Hiring in 2014: 3 Online Trends to Watch

Hiring in 2014: 3 Online Trends to Watch

Hiring in 2014: 3 Online Trends to Watch

Is your organization looking to hire new employees in 2014? If so, here is a quick look at some of the online trends in recruiting that were seen in 2013 and are likely to stick around through 2014 and beyond.

1: Online Career Centers

Perhaps the most well established recruiting option on this list, nearly 50% of all organizations have some type of online career center on their website. More non-manufacturing organizations’ websites have an online career center (53%) compared to manufacturing organizations (40%).

Although online career centers have been around longer than other avenues such as social media or mobile recruiting platforms, their popularity seems to have leveled off right around the 50% mark over the past few years.

With more online options cropping up, organizations no longer need to rely solely on their own traditional online internal career boards for recruitment.

2: Social Media Recruiting

One of these other more external recruiting options that is becoming of the norm in terms of recruitment is social media. In fact, if your organization is not currently using social media as part of your recruiting strategy, you may find yourself in the minority here in Northeast Ohio in 2014.

Due to various potential legal liabilities that have been addressed by the EEOC and in the courts in 2013, it is likely that most organizations will continue to utilize social media tools to post jobs (54%) and source candidates (43%). However, very few organizations are using social media for formal screening purposes during the hiring process.

For example, only 8% of respondents in 2013 report using social media before bringing in a job candidate and even fewer login to social media to formally screen candidates post-interview (4%) and post-offer (4%).

In these few cases where social media tools are used as a formal screening tool, employers are typically looking at the basics, i.e. place of previous employment, job title or position held, job description or responsibilities and dates of previous employment. Evaluating more subjective items like opinions about personality, work culture fit, management/work style or motivation and options about job performance is left largely to the more direct and traditional reference check method.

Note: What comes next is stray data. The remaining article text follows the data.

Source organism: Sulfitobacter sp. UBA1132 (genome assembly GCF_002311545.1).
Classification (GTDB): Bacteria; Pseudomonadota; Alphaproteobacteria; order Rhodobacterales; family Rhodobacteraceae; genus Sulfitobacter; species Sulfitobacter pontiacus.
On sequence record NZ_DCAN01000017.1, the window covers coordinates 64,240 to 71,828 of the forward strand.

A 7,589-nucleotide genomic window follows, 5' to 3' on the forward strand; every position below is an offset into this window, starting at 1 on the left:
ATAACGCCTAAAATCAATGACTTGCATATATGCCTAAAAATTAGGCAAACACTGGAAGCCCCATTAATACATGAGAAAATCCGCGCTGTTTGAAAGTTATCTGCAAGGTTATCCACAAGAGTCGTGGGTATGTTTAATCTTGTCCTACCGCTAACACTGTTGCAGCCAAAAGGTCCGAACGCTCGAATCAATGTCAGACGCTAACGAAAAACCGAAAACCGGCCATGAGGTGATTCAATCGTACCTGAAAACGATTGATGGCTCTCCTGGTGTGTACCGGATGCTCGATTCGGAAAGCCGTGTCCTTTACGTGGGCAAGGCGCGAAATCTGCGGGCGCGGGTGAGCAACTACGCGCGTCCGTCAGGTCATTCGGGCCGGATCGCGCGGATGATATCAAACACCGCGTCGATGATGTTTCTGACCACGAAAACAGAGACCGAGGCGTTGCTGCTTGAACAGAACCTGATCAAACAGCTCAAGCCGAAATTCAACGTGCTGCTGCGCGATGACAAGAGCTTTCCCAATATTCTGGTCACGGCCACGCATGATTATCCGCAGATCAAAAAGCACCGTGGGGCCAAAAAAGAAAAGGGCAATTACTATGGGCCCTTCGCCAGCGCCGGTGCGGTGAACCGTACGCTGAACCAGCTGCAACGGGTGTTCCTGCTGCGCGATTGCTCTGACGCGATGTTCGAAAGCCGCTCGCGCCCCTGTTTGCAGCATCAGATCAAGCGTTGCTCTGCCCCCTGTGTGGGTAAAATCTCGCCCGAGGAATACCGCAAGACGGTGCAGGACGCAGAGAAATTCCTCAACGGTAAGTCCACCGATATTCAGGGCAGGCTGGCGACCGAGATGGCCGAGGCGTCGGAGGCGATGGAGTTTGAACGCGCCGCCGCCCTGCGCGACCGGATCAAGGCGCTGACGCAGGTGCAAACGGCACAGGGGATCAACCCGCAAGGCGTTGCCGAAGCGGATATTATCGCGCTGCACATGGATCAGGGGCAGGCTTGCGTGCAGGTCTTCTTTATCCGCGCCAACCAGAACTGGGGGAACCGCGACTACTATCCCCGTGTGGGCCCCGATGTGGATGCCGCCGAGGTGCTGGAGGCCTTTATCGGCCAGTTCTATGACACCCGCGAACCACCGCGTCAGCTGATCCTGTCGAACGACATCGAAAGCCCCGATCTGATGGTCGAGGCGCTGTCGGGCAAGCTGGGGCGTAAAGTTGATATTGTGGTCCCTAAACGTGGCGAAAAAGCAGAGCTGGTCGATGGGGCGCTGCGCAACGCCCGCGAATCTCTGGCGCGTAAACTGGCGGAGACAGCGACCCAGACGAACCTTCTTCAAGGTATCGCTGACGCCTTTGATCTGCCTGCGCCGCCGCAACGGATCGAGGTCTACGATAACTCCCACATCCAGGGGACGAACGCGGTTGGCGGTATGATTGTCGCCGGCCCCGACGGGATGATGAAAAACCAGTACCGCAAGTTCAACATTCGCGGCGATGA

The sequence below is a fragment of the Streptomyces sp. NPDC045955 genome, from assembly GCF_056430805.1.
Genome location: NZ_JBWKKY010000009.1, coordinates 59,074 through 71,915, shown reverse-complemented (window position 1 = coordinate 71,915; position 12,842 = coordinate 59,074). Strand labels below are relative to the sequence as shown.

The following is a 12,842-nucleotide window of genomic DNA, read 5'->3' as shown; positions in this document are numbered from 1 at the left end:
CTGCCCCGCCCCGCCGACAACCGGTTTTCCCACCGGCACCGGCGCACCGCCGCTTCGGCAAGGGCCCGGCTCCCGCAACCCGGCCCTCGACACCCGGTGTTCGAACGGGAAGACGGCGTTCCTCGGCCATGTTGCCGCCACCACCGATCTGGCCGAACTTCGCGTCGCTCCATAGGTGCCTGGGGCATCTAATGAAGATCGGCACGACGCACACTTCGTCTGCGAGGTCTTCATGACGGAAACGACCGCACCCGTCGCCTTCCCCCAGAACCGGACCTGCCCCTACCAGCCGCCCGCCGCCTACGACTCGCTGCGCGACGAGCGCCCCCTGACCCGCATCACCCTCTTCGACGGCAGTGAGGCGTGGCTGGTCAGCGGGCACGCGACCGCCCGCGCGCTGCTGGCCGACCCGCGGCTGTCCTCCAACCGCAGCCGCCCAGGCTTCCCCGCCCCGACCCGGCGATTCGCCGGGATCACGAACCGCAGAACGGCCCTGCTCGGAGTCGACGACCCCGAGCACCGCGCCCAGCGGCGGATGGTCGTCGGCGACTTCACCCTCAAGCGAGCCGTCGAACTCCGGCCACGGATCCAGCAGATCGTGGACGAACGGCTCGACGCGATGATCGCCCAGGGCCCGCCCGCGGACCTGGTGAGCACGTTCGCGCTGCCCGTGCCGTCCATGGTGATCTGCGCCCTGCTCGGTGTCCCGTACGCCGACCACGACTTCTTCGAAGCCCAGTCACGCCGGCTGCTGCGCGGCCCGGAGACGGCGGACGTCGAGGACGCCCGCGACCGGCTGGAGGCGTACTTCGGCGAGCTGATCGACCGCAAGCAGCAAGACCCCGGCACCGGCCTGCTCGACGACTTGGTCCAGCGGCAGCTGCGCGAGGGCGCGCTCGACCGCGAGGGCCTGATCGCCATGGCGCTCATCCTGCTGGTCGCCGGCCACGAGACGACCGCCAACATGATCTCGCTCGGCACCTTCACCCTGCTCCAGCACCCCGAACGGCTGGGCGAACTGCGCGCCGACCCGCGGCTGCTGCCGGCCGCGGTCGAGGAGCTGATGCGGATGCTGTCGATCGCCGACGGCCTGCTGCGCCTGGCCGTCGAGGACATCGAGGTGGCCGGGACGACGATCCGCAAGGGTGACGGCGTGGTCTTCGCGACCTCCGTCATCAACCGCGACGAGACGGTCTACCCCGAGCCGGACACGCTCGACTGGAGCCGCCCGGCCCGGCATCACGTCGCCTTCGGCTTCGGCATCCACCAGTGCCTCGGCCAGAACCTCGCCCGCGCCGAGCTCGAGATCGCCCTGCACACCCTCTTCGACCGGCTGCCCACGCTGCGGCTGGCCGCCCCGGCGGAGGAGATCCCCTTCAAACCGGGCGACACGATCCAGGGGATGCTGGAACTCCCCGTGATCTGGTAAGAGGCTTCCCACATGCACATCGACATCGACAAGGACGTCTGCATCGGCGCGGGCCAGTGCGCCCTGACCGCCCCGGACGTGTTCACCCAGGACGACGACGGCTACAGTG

Until the case law around social media and recruiting becomes better defined, many would argue that this more subjective type of information is wisely left alone.

3: Mobile Accessibility

Looking ahead it appears that mobile accessibility in recruiting is the next high tech mechanism that organizations looking to recruit top talent may need to adopt as part of their process. According to the 2013 ERC Hiring Trends & Practices Survey only 10% of local organizations have a recruiting website that is optimized for mobile viewing and the same percentage allow job candidates to upload/edit resumes via mobile devices.

However, according to the 2013 Global Recruiting Trends Survey, when given the online infrastructure to do so, 59% of potential job candidates use mobile devices to learn about job opportunities and 53% actually apply for jobs on these types of devices.

This gap between the mobile device habits of potential applicants and the mobile recruiting offerings put forth by local employers could become a key opportunity for organization looking to recruit young, tech savvy top talent in 2014.

It should be noted that in the coming months local organizations are already making plans to do exactly that by expanding their investment in the realm of mobile recruiting.

The figures below illustrate these projected changes, with another 10% of organizations planning to add a mobile optimized website for recruitment and 12% planning to add a resume uploading/editing function to this infrastructure.

Figure 1 | Mobile Recruiting Strategies Being Used

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